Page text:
Wandering China

An East/West pulse of China's fourth rise from down under.

Chongqing: City halts red theme park plan [China Daily]


Just five days after it was announced to go ahead, and on the back of the 90th anniversary of party celebrations, the 32.8 million strong Chongqing City (sister of Seattle in the States) say no to the 128 hectare 2.5 billion yuan ($386.5 million) red theme park plan as the municipality feels it is an inappropriate (read extravagant) use of resources. Pretty amazing stuff.

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City halts red theme park plan
By Tan Zongyang
Source – China Daily, published July 9, 2011

$300m project ‘not feasible’, say officials in Chongqing

BEIJING – Southwest China’s Chongqing municipality halted on Thursday a plan to build a Red Classic Theme Park that has sparked heated debate.

The park, which was planned to occupy more than 128 hectares in the city’s Nanchuan district, would take the shape of China and display sculptures of the predecessors of the Communist Party of China, imitations of former leaders’ homes and landmarks in China’s red culture and its revolutionary history, according to the Chongqing Red Classic Investment Co Ltd, the main investor of the project.

According to the initial plan, the park would cost 2.5 billion yuan ($386.5 million) over the next four years before its completion. The investment would come from a private enterprise, Chongqing Evening News reported on Tuesday.

“The project has been stopped by the municipal government because the authorities thought it was not feasible,” Li Jing, deputy director of the publicity department of Nanchuan district, told China Daily on Friday.
Li declined to give more details.

The project, which was announced right after the 90th anniversary of the founding of the Communist Party of China early this month, had stirred controversies because of its extravagant spending.

On the Nanchuan district government’s website, a resident surnamed Liao posted a letter saying the money should be spent on more urgent needs, such as providing financial support for migrant workers or building more affordable houses.

“The city government should carefully conduct feasibility research and solicit public opinion before making a decision,” Liao wrote.

Ren Chengmin, a 48-year-old resident, told China Daily she feels the park is unnecessary because there are already many red tourism sites, memorial squares and monuments in the city.

“I wish the government would build more small community parks for our leisure and sports activities, rather than a huge theme park,” Ren said.
However, Jiang Guoli, a 54-year-old Chongqing woman, said she thinks it was a pity because the park could give another option for people to take a rest and learn about the country’s past.

According to the plan, the park would have a 1,949-square-meter national flag and a 1,921-sq-m Party flag to commemorate the birth year of the People’s Republic of China and the Communist Party of China.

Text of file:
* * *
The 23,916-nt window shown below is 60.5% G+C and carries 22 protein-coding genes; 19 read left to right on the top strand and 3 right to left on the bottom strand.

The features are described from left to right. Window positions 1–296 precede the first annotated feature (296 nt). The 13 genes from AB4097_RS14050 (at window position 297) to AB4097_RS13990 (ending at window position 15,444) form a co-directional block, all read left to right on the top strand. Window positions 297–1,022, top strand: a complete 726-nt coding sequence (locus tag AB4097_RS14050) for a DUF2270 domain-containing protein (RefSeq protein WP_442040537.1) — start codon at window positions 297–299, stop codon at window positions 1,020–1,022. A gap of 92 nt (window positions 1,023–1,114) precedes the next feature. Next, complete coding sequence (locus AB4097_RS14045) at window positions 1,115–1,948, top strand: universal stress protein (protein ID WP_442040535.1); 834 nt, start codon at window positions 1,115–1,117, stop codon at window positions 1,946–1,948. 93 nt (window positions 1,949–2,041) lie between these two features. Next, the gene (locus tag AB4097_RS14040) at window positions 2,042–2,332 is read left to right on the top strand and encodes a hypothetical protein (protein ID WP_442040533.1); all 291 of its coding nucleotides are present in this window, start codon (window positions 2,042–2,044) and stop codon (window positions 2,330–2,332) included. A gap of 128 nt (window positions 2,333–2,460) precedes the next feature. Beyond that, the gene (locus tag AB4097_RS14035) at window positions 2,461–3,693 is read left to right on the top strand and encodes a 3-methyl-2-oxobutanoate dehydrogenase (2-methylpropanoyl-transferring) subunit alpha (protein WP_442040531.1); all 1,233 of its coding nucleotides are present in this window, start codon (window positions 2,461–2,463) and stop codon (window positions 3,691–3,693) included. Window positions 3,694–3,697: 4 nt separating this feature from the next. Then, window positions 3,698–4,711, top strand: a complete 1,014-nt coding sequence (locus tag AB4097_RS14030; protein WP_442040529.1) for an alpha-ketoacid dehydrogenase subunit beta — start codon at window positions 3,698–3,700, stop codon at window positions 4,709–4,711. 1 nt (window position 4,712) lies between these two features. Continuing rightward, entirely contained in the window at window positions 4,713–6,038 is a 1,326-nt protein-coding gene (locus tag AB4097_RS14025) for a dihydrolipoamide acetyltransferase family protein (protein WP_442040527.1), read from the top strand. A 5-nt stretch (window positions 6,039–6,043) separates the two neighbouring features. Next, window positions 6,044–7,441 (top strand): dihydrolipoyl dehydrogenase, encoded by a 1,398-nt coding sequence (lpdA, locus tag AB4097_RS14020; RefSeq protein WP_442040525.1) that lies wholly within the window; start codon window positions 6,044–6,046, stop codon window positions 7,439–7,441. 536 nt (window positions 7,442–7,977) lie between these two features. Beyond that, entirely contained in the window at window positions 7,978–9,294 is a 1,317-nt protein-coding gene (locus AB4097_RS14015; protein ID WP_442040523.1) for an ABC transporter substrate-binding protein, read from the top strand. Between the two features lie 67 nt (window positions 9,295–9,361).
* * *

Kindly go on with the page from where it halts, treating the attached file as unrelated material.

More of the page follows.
“Those flags will help to pass on red culture and enhance the sense of national pride,” Chongqing Evening News quoted Chen Xiaofeng, head of the company that invested in the park, as saying.

However, experts have raised questions about the social and economic benefits of the project.

Wang Guohua, a tourism expert at Beijing University of Technology, said he believed the park would not attract enough visitors to cover its expenses if it were built.

“Parks are for entertainment and should create a relaxed and peaceful atmosphere for the people instead of putting such emphasis on a history of wars and chaos,” Wang told China Daily on Friday.

He said such a large-scale park would be a waste of land and money, and would also have maintenance difficulties in the future.

“The government did the right thing to abandon the plan,” he said.

China Daily

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Filed under: China Daily, Communications, Culture, Domestic Growth, Economics, Education, Government & Policy, Nationalism, People, Politics, Population, Public Diplomacy, Reform, Social, Soft Power, The Chinese Identity, The construction of Chinese and Non-Chinese identities

2 Responses

  1. faye lim says:

    I totally agree that the government should not waste precious money building monuments. There are lots around already. Taking care of the people’s needs are a better way to bring the country together as a whole. Small neighbourhood parks are way better for the enjoyment of the people, who could provide the care it needed without incurring huge costs.
    Instead plant more trees, the earth needs them to further reduce climate change. Making do with less is best or we will sure to suffer the consequences in a bigger way than what is happening already.

  2. Greetings Faye, I’ll have to agree – surely a country as pragmatic as China know that they have to deal with the pollution in tangible ways sooner or later – I think this move proves that the Chinese people know when to say no the government.

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